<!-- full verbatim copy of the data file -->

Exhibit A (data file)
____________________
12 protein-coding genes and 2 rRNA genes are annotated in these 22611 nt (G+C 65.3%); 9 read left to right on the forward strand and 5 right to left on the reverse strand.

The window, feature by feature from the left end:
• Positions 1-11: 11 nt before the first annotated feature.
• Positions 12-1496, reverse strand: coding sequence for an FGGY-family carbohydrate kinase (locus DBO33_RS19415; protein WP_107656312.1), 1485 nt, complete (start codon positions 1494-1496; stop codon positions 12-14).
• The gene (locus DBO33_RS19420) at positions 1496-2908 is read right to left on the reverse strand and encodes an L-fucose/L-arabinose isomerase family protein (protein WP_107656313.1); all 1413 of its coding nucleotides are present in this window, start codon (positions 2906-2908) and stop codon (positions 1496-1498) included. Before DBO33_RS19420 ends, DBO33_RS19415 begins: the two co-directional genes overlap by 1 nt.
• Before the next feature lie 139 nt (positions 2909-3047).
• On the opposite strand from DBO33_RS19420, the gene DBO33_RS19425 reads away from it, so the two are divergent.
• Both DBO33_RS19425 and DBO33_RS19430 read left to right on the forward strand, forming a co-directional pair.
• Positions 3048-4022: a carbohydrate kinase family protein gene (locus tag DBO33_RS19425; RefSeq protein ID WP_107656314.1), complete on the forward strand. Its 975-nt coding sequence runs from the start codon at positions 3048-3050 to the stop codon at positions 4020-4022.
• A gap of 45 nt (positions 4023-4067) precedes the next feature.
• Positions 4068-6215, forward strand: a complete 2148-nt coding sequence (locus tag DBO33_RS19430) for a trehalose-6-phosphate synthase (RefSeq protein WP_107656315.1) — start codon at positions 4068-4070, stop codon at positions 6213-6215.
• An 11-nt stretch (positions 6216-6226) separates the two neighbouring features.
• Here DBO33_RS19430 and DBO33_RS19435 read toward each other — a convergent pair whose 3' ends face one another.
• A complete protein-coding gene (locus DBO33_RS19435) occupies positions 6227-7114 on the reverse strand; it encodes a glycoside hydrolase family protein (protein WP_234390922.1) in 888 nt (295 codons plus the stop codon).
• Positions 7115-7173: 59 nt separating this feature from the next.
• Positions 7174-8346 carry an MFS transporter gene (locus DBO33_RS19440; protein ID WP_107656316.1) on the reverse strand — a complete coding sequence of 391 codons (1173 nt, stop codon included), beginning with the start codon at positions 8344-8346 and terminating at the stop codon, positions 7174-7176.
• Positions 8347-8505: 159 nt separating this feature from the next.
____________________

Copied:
12 protein-coding genes and 2 rRNA genes are annotated in these 22611 nt (G+C 65.3%); 9 read left to right on the forward strand and 5 right to left on the reverse strand.

The window, feature by feature from the left end:
• Positions 1-11: 11 nt before the first annotated feature.
• Positions 12-1496, reverse strand: coding sequence for an FGGY-family carbohydrate kinase (locus DBO33_RS19415; protein WP_107656312.1), 1485 nt, complete (start codon positions 1494-1496; stop codon positions 12-14).
• The gene (locus DBO33_RS19420) at positions 1496-2908 is read right to left on the reverse strand and encodes an L-fucose/L-arabinose isomerase family protein (protein WP_107656313.1); all 1413 of its coding nucleotides are present in this window, start codon (positions 2906-2908) and stop codon (positions 1496-1498) included. Before DBO33_RS19420 ends, DBO33_RS19415 begins: the two co-directional genes overlap by 1 nt.
• Before the next feature lie 139 nt (positions 2909-3047).
• On the opposite strand from DBO33_RS19420, the gene DBO33_RS19425 reads away from it, so the two are divergent.
• Both DBO33_RS19425 and DBO33_RS19430 read left to right on the forward strand, forming a co-directional pair.
• Positions 3048-4022: a carbohydrate kinase family protein gene (locus tag DBO33_RS19425; RefSeq protein ID WP_107656314.1), complete on the forward strand. Its 975-nt coding sequence runs from the start codon at positions 3048-3050 to the stop codon at positions 4020-4022.
• A gap of 45 nt (positions 4023-4067) precedes the next feature.
• Positions 4068-6215, forward strand: a complete 2148-nt coding sequence (locus tag DBO33_RS19430) for a trehalose-6-phosphate synthase (RefSeq protein WP_107656315.1) — start codon at positions 4068-4070, stop codon at positions 6213-6215.
• An 11-nt stretch (positions 6216-6226) separates the two neighbouring features.
• Here DBO33_RS19430 and DBO33_RS19435 read toward each other — a convergent pair whose 3' ends face one another.
• A complete protein-coding gene (locus DBO33_RS19435) occupies positions 6227-7114 on the reverse strand; it encodes a glycoside hydrolase family protein (protein WP_234390922.1) in 888 nt (295 codons plus the stop codon).
• Positions 7115-7173: 59 nt separating this feature from the next.
• Positions 7174-8346 carry an MFS transporter gene (locus DBO33_RS19440; protein ID WP_107656316.1) on the reverse strand — a complete coding sequence of 391 codons (1173 nt, stop codon included), beginning with the start codon at positions 8344-8346 and terminating at the stop codon, positions 7174-7176.
• Positions 8347-8505: 159 nt separating this feature from the next.